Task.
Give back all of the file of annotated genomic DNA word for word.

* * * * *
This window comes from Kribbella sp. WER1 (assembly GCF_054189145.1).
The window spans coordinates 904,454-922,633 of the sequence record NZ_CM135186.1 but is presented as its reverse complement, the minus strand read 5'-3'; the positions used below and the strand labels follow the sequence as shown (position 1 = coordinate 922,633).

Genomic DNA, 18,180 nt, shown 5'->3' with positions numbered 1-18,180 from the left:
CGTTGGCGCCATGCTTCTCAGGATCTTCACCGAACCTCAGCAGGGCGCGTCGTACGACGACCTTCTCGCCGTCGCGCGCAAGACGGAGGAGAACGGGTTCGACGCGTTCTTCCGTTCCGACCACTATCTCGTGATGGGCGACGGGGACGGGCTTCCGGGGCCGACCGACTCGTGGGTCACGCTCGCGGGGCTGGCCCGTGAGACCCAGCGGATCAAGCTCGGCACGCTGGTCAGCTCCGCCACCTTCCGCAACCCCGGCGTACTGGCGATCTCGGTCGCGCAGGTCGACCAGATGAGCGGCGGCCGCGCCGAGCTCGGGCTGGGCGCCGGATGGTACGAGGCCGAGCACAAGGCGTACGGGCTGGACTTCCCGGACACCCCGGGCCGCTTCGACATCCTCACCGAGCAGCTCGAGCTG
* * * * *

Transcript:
This window comes from Kribbella sp. WER1 (assembly GCF_054189145.1).
The window spans coordinates 904,454-922,633 of the sequence record NZ_CM135186.1 but is presented as its reverse complement, the minus strand read 5'-3'; the positions used below and the strand labels follow the sequence as shown (position 1 = coordinate 922,633).

Genomic DNA, 18,180 nt, shown 5'->3' with positions numbered 1-18,180 from the left:
CGTTGGCGCCATGCTTCTCAGGATCTTCACCGAACCTCAGCAGGGCGCGTCGTACGACGACCTTCTCGCCGTCGCGCGCAAGACGGAGGAGAACGGGTTCGACGCGTTCTTCCGTTCCGACCACTATCTCGTGATGGGCGACGGGGACGGGCTTCCGGGGCCGACCGACTCGTGGGTCACGCTCGCGGGGCTGGCCCGTGAGACCCAGCGGATCAAGCTCGGCACGCTGGTCAGCTCCGCCACCTTCCGCAACCCCGGCGTACTGGCGATCTCGGTCGCGCAGGTCGACCAGATGAGCGGCGGCCGCGCCGAGCTCGGGCTGGGCGCCGGATGGTACGAGGCCGAGCACAAGGCGTACGGGCTGGACTTCCCGGACACCCCGGGCCGCTTCGACATCCTCACCGAGCAGCTCGAGCTG